More New Music at Cheltenham Festival


 Marton Illés, Rajzok IV for string quintet: Signum Quartet [Kerstin Dill (violin), Annette Walther (violin), Xandi van Dijk (viola), Thomas Schmitz (cello)], Pittville Pump Room, Cheltenham, 11.7.2013. (RJ)

Charlie Barber, Michelangelo – Drawing Blood: Sound Affairs, Parabola Arts Centre, Cheltenham, 11.7.2013 (RJ)

Michael Zev Gordon, The Gleam of Hidden Skies, Toby Spence (tenor), Richard Watkins (horn), City of London Sinfonia / Stephen Layton (conductor), Town Hall, Cheltenham, 14.7.2013 (RJ)

Michelangelo: Drawing Blood  ( credit Phil Stapleton)

Michelangelo: Drawing Blood
( credit Phil Stapleton)

Over the past week or so Seen and Heard has given extensive coverage to the Cheltenham Music Festival, and to some readers this may appear to be “a review too far”. However since Cheltenham prides itself on the promotion of new music, I have no qualms about reporting on three works which have “escaped” the net until now.

First, a work by Hungarian composer Marton Illés, played by the Signum Quartet who are members of the current crop of BBC New Generation Artists. For most of the Festival these four Rhinelanders have blended seamlessly with other musicians in the Schubert String Quinte tand the Mozart Clarinet Quintet; but with Rajzok IV they were on their own and had their technical skills tested to the limit.

The composer is a keen advocate of polydimensionality, an excessive form of polyphony utilised by Elliott Carter, Ligeti and others. The piece opened with a slow succession of whispering harmonics but then the sounds became more distinct erupting eventually into the spiky rhythms and patterns of accentuation found in his native tongue. A sequence of complex layered polyphony resembled the sounds of a frenetic bee-hive in this fascinating, challenging work – certainly the most “modern” of any premièred in the Festival.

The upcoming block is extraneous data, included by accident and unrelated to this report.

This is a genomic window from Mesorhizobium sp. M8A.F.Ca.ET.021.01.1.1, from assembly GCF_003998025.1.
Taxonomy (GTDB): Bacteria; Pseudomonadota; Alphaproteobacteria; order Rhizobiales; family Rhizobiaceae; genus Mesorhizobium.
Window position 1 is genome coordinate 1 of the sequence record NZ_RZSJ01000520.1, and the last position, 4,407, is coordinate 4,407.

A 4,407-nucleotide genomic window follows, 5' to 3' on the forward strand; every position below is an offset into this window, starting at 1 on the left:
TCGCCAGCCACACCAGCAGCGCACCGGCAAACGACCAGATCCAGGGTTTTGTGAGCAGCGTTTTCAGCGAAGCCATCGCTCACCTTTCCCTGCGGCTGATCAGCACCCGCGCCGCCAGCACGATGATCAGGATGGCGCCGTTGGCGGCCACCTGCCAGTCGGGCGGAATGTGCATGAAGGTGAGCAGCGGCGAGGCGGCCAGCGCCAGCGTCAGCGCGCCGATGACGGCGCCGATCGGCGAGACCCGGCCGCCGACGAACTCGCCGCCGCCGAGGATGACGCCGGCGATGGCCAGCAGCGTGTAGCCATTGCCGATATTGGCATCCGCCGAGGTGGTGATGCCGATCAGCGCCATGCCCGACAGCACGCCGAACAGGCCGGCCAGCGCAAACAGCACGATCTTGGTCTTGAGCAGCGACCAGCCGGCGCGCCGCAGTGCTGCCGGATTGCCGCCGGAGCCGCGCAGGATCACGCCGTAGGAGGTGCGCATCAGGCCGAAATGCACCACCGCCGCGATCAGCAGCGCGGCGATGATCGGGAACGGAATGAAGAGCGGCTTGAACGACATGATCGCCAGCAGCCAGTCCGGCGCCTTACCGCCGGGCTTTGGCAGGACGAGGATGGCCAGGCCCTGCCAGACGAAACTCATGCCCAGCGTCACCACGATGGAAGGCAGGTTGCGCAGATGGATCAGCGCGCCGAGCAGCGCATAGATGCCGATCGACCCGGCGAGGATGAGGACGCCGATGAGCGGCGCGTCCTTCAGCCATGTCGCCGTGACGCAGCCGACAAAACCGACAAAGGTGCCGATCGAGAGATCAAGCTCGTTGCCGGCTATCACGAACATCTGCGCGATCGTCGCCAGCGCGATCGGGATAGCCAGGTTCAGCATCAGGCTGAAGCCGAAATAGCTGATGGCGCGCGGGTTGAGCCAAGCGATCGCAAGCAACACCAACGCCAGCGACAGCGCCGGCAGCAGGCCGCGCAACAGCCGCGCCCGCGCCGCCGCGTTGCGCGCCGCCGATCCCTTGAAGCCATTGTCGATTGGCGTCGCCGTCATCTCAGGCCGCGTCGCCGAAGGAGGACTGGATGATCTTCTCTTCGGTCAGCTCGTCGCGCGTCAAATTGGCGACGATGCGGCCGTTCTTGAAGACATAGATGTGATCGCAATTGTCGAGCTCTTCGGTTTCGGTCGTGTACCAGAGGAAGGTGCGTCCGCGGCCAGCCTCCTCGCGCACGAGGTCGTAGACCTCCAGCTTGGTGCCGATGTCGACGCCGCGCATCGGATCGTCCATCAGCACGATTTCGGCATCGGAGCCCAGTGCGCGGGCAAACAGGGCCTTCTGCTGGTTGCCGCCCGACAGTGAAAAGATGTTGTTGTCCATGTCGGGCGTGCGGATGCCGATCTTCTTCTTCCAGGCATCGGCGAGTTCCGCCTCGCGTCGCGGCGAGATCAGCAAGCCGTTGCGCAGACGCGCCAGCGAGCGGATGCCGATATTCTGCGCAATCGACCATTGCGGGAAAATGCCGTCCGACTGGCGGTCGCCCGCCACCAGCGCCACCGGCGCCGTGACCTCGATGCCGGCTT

Michelangelo: Drawing Blood was not quite receiving its première; this was the final stop on a short tour that Sound Effects have been making with it. Having attended Charlie Barber’s Salomé, the succès de scandale of last year’s Festival, people were obviously keen to see Barber’s latest offering in which he turns his sights on a famous Renaissance artist inspired by his sketches for the unfinished fresco The Battle of Cascina. To quote the programme notes: “It probes the forces that drove his (Michelangelo’s) genius – an obsession with human anatomy, a passionate response to the male body and an equally intense Christian faith.”

The production featured dance, film and music – the latter played mainly by an ensemble of period instruments (complete with theorbo, dulcimer and viola da gamba) and sung most expressively by counter-tenor James Hall. While the music was splendid, some of the other aspects were irritating and distracting. The slow motion dancing of Aaron Jeffery and Stefano Giglioni (one of them nude) to choreography by Andy Howitt was tastefully done, even in the homo-erotic bits, but soon started to pall. Barnaby Dicker’s obscure avant-garde visuals were a distraction; instead of clarifying the action they tended to obscure it. The screen would have been put to better use displaying the titles of the different sections of the work.

The final concert of the Festival featured the premiere of The Gleam of Hidden Skies by Michael Zev Gordon, a regular visitor to Cheltenham. It uses the same forces as Britten’s Serenade for Tenor, Horn and Strings which had been performed in the first half of the concert. I had the impression that Toby Spence was losing his voice by the end of the Britten, but he returned to the stage after the interval looking as fresh as a daisy to give a performance which was like a shot of fresh air in a particularly sultry evening. (Perhaps he had managed to dose himself up with Cheltenham spa water in the interval?!)

Zev Gordon uses a William Blake poem, just as Britten did in the Serenade, but there the resemblance ends. He uses Byron in preference to Tennyson and brings in three 20th century poets – Larkin, Rosenberg and e e cummings. Byron’s My soul is dark gave notice that a troubled inner world would form the backdrop to the sequence. Larkin’s What are days for? may start off innocently but becomes darker and more agitated, while Blake’s A Poison Tree has a nightmarish quality especially when the horn whoops with delight when the tree of wrath bears an apple. Rosenberg’s Have we sailed? develops a certain serenity during the course of its three verses. You are tired (by e e cummings) might well have summed up the feelings of all those who had attended the Festival on a regular basis. However, it ended on a nocturnal high:

“I’ll blow you that wonderful bubble, the moon,

That floats forever and a day.”

Michael Zev Gordon always has something interesting to say and his latest work was in no sense overshadowed by Britten’s Serenade. Toby Spence and master-hornplayer Richard Watkins gave it a first performance that many a composer would die for.

Roger Jones

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